Posts Tagged ‘paintings of old New York’

Mystery and misery in a forgotten painter’s city

February 22, 2016

John R. Grabach didn’t just paint scenes of working-class life—he was the working class. [Below, “New York Street Scene: Man Made Canyons”]

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Born in 1886, Grabach grew up in blue collar Newark. Set on becoming an artist, he held various jobs—die cutter, freelance illustrator, greeting card designer—while taking classes in Newark and at the Art Students League in Manhattan.

[“Sidewalks of New York,” 1920s, Lower East Side]

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“Inspired by Ash Can school artists, Grabach became fascinated with the urban landscape,” the Los Angeles County Museum of Art (LACMA) wrote on their website.

[“The Lone House,” 1929]

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Like Ash Can artists George Bellows and Robert Henri, he began working in New York in the 1920s, where he painted everyday images of tenements, clotheslines, skyscrapers, and city streets.

Grabach’s work reflected the beauty and mystery of contemporary urban life, as well as its disorienting loneliness and despair.

[“New York East Side,” 1924]

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“Toward the end of the decade his lighthearted treatment changed as he became more concerned with social conditions, and consequently during the Great Depression his urban images developed a stronger, satirical tone, and the figures were made larger and dominated the scene,” stated LACMA.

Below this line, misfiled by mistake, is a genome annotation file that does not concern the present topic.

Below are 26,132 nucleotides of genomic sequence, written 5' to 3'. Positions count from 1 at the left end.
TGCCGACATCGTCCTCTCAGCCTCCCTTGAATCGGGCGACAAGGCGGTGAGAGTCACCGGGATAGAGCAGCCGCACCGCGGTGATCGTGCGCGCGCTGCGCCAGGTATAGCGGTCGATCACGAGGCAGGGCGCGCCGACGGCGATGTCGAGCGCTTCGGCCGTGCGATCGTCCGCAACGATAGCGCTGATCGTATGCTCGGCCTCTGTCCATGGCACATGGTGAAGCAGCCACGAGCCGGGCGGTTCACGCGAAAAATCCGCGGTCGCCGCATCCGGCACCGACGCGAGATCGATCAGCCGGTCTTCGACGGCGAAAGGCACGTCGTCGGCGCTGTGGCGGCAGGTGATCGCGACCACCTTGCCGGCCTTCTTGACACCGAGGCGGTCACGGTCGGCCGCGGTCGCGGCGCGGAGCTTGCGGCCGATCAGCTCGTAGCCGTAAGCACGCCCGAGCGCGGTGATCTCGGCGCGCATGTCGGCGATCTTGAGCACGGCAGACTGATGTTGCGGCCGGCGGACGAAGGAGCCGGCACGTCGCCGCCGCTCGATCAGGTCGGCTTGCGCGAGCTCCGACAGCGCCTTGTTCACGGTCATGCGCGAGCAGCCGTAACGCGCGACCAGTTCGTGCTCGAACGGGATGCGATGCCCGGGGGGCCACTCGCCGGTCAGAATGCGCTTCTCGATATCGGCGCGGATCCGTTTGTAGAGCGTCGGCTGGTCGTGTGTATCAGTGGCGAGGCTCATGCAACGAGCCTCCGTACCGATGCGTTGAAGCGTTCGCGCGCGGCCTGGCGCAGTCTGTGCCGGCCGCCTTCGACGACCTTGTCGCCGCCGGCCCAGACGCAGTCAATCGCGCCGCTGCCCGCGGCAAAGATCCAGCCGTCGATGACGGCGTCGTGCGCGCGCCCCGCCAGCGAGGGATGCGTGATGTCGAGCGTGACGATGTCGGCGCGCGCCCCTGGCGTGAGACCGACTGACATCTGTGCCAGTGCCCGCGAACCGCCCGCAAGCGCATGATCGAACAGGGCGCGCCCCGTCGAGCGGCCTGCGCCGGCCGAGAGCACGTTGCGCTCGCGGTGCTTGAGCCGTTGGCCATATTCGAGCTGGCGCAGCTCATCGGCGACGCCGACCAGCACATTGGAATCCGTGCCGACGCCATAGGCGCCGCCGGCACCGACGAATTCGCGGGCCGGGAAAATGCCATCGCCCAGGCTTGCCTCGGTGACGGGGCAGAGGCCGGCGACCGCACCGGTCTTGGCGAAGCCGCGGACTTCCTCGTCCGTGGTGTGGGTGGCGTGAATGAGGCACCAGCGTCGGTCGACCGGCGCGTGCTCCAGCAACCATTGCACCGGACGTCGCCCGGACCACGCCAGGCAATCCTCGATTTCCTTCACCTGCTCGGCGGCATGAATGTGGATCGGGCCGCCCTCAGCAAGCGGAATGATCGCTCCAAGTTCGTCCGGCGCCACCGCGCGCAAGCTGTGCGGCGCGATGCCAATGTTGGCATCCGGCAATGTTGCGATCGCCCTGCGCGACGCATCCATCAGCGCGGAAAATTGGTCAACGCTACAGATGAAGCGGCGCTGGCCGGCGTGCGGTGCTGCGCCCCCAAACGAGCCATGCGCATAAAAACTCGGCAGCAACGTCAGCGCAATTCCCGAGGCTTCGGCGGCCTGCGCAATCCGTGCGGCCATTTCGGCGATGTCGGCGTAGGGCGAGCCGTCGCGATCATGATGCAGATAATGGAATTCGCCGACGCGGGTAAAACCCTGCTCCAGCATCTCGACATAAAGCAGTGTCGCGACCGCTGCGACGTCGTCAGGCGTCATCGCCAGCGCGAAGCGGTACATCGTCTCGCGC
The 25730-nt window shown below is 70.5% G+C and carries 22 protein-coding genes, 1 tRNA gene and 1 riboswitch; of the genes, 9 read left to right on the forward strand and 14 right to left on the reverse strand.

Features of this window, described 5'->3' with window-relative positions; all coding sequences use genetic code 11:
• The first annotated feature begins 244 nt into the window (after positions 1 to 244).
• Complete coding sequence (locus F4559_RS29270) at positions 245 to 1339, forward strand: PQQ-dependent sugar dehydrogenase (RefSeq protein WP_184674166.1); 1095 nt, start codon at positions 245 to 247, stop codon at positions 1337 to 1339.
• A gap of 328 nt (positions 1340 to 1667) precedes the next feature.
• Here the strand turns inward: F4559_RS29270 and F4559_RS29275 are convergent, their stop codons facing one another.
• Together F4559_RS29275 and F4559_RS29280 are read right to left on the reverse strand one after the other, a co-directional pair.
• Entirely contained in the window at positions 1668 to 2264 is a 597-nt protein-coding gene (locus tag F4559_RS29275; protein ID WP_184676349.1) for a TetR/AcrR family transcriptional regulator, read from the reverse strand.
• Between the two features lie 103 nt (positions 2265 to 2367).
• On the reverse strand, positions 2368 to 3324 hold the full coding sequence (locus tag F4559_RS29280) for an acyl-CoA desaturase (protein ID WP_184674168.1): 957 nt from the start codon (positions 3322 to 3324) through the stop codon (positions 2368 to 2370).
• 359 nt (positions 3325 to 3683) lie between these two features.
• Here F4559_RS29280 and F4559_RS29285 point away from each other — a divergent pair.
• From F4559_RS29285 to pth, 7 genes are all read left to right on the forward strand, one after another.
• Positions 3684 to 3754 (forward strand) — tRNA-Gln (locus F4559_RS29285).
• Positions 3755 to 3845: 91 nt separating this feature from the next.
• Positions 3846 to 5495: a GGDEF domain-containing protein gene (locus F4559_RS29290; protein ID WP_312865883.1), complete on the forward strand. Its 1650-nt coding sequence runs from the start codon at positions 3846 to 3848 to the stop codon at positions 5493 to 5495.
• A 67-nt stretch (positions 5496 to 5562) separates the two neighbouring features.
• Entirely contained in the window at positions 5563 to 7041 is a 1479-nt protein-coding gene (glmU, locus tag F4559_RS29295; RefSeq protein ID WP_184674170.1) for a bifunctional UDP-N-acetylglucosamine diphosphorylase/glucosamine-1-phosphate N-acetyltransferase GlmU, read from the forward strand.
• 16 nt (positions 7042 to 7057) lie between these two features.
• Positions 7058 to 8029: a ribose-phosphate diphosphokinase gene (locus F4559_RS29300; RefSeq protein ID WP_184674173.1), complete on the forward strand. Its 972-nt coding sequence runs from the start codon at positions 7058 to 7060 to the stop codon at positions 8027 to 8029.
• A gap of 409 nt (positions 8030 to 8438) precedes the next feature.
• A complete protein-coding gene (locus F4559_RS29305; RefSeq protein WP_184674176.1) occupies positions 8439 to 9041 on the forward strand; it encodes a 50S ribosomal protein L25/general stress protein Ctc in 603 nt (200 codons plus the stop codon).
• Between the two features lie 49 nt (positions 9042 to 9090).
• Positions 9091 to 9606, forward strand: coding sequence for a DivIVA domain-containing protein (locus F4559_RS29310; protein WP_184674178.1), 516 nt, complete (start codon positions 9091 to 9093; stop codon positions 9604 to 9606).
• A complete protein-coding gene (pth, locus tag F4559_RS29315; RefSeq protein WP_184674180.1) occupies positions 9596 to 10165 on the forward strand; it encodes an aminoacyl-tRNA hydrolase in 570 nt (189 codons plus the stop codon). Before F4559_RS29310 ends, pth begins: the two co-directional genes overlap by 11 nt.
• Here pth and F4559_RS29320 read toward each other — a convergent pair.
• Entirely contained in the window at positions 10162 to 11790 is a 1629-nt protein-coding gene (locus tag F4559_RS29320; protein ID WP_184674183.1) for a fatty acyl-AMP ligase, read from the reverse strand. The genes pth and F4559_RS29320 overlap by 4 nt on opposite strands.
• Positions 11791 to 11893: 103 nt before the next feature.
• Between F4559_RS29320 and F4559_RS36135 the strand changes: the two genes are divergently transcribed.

[“The Fifth Year,” 1934]

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By now, he’d won awards and recognition, and he became a beloved teacher of drawing at the now-defunct Newark School of Fine and Industrial Art (a casualty of Newark’s budget woes in the 1990s).

JohnGheadshotBut like so many other artists, Grabach gradually lost prominence and never became a household name. He died in relative obscurity in 1981.

He may not have been a trailblazer in the art world, but his work reflects an unappreciated sensitivity to the urban experience.

“The Green Car” in Washington Square, 1910

December 22, 2011

Painter William Glackens didn’t have to go far to create this depiction of Washington Square at the turn of the last century.

He and his wife moved to 3 Washington Square North in 1904, and he had a studio at 50 Washington Square South.

“In The Green Car, a view to the north from his studio window, Glackens suggests this transition from old to new,” states the caption to this painting at metmuseum.org.

“In the background is a glimpse of “The Row,” the elegant red-brick, Greek Revival houses that had been built along Washington Square North in the 1830s and 1840s for some of New York’s most prominent old families.”

“In the foreground, a fashionably dressed young woman hails a streetcar, powered by underground electrical cables, which was emblematic of modern developments.”